#2781 – 1993 29c National Postal Museum: Moving the Mail

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U.S. #2781
29¢ Moving the Mail
National Postal Museum
 
Issue Date: July 30, 1993
City: Washington, DC
Quantity: 37,500,000
Printed By: American Bank Note Company
Printing Method:
Lithographed and engraved
Perforations:
11
Color: Multicolored
 
On May 15, 1918, the Post Office inaugurated its new airmail service. Although it was first suggested planes be used to transport mail in 1910, the idea was way ahead of technology; airplanes were too slow, fragile and unreliable to compete with the mail train. Seven years later however, World War I had proven the usefulness of airplanes, and when it was recommended that an experimental airmail route be established, the Post Office readily agreed.
 
The Army agreed to provide pilots in order to give its young trainees experience in cross-country flying. A simple 218-mile route was chosen that would offer service to Washington D.C., Philadelphia, and New York City. Like any other government venture, the airmail service stemmed from a long tradition of federal support for projects that would improve transportation and communication, making the launching of airmail service more than just a milestone in postal history. The goal of the new service was to prove that mail could be flown on a regular basis, regardless of weather, thus paving the way for transcontinental and eventually transoceanic flights.
 
Originally designed and outfitted for battle during World War I, the DeHavilland bi-plane became the workhorse of the U.S. Airmail Service by the 1920’s.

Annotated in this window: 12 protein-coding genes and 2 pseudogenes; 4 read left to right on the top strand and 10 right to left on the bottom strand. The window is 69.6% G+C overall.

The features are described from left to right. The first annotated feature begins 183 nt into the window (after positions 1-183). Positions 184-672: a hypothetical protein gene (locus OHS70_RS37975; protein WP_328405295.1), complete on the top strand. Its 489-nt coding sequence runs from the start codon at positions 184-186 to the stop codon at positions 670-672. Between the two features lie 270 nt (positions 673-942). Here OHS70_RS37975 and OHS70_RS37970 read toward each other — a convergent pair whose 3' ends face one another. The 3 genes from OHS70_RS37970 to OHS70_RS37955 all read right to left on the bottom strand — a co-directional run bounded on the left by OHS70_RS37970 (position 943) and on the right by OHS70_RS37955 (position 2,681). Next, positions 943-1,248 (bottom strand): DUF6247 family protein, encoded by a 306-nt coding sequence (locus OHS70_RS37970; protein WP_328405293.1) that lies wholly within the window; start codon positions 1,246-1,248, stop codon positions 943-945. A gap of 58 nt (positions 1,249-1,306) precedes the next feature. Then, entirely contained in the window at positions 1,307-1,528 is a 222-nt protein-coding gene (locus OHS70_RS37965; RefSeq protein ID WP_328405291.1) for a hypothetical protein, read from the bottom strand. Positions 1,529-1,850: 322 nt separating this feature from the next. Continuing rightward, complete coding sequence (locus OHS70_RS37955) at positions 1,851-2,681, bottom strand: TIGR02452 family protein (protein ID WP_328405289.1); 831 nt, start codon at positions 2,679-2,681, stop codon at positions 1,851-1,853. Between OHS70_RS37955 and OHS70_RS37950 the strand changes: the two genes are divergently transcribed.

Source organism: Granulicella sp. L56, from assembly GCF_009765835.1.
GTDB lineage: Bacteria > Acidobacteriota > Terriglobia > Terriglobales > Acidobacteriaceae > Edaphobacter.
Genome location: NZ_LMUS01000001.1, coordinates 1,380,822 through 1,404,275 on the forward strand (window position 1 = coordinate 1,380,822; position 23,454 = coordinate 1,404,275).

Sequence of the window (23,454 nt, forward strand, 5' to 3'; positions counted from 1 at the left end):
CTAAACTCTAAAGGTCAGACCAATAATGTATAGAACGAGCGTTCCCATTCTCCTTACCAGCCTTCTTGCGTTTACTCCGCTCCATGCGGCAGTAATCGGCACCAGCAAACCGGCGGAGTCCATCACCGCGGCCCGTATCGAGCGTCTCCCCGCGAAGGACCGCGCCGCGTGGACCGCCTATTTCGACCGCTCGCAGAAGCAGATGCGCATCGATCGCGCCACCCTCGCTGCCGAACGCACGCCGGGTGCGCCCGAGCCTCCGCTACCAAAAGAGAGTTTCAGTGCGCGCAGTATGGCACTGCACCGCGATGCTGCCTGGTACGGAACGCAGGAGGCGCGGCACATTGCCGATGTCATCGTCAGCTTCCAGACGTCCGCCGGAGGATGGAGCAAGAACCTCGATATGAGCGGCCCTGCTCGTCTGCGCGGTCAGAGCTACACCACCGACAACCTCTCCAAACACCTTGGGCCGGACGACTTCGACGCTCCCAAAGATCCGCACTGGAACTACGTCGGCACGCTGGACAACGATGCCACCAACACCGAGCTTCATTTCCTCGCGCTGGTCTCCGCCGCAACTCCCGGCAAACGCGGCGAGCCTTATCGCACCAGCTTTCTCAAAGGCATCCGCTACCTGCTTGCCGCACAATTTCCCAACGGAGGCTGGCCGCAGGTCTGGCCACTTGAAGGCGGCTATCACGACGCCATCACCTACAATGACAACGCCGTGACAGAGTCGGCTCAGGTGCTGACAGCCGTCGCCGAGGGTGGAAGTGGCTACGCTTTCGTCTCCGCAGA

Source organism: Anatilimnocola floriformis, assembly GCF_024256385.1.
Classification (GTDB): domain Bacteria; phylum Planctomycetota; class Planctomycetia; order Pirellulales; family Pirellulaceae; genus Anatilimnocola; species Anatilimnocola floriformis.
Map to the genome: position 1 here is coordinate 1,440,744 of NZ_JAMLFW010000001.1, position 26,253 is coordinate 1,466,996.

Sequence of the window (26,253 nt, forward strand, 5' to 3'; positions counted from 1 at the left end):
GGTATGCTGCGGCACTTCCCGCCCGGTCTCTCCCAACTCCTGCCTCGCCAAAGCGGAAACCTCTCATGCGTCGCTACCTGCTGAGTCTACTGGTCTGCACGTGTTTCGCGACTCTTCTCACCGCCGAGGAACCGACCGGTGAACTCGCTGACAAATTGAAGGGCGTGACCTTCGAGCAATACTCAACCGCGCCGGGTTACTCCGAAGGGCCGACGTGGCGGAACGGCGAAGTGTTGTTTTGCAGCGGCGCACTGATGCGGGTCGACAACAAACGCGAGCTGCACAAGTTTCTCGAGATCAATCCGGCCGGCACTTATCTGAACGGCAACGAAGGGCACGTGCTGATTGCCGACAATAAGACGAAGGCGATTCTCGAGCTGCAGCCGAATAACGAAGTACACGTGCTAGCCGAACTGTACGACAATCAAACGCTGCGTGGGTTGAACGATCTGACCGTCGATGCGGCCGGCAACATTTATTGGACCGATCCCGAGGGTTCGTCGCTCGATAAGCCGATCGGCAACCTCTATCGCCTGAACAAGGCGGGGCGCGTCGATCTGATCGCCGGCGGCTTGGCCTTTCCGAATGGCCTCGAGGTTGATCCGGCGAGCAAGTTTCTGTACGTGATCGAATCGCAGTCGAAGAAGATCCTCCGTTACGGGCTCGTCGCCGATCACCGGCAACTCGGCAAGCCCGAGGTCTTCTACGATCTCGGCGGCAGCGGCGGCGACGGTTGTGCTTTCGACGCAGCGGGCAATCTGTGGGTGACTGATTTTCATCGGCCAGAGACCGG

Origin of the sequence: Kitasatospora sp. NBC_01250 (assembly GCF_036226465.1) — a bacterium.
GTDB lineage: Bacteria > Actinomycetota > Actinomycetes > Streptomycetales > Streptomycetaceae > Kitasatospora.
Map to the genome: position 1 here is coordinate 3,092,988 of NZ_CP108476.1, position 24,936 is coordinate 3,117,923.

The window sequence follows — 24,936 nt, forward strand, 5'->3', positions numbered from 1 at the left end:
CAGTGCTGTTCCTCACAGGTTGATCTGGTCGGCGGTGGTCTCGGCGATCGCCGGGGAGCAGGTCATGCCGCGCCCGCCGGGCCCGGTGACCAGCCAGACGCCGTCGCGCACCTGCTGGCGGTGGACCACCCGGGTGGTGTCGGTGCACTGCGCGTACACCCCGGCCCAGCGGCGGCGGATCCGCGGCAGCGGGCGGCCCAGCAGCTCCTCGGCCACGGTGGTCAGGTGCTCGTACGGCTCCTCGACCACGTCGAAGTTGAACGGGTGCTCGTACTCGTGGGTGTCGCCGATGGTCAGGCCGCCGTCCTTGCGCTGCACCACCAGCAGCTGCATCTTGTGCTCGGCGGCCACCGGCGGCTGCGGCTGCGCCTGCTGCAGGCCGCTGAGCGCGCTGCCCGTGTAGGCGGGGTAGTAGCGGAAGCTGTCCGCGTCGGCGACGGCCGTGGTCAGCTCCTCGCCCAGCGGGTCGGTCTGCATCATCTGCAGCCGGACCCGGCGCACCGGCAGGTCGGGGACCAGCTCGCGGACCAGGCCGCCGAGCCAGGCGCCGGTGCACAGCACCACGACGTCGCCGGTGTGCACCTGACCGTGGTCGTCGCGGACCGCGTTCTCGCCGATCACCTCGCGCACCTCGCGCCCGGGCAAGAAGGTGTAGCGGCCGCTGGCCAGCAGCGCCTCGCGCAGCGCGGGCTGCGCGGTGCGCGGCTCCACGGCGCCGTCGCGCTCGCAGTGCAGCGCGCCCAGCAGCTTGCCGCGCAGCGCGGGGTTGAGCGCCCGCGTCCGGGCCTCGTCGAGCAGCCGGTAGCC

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U.S. #2781
29¢ Moving the Mail
National Postal Museum
 
Issue Date: July 30, 1993
City: Washington, DC
Quantity: 37,500,000
Printed By: American Bank Note Company
Printing Method:
Lithographed and engraved
Perforations:
11
Color: Multicolored
 
On May 15, 1918, the Post Office inaugurated its new airmail service. Although it was first suggested planes be used to transport mail in 1910, the idea was way ahead of technology; airplanes were too slow, fragile and unreliable to compete with the mail train. Seven years later however, World War I had proven the usefulness of airplanes, and when it was recommended that an experimental airmail route be established, the Post Office readily agreed.
 
The Army agreed to provide pilots in order to give its young trainees experience in cross-country flying. A simple 218-mile route was chosen that would offer service to Washington D.C., Philadelphia, and New York City. Like any other government venture, the airmail service stemmed from a long tradition of federal support for projects that would improve transportation and communication, making the launching of airmail service more than just a milestone in postal history. The goal of the new service was to prove that mail could be flown on a regular basis, regardless of weather, thus paving the way for transcontinental and eventually transoceanic flights.
 
Originally designed and outfitted for battle during World War I, the DeHavilland bi-plane became the workhorse of the U.S. Airmail Service by the 1920’s.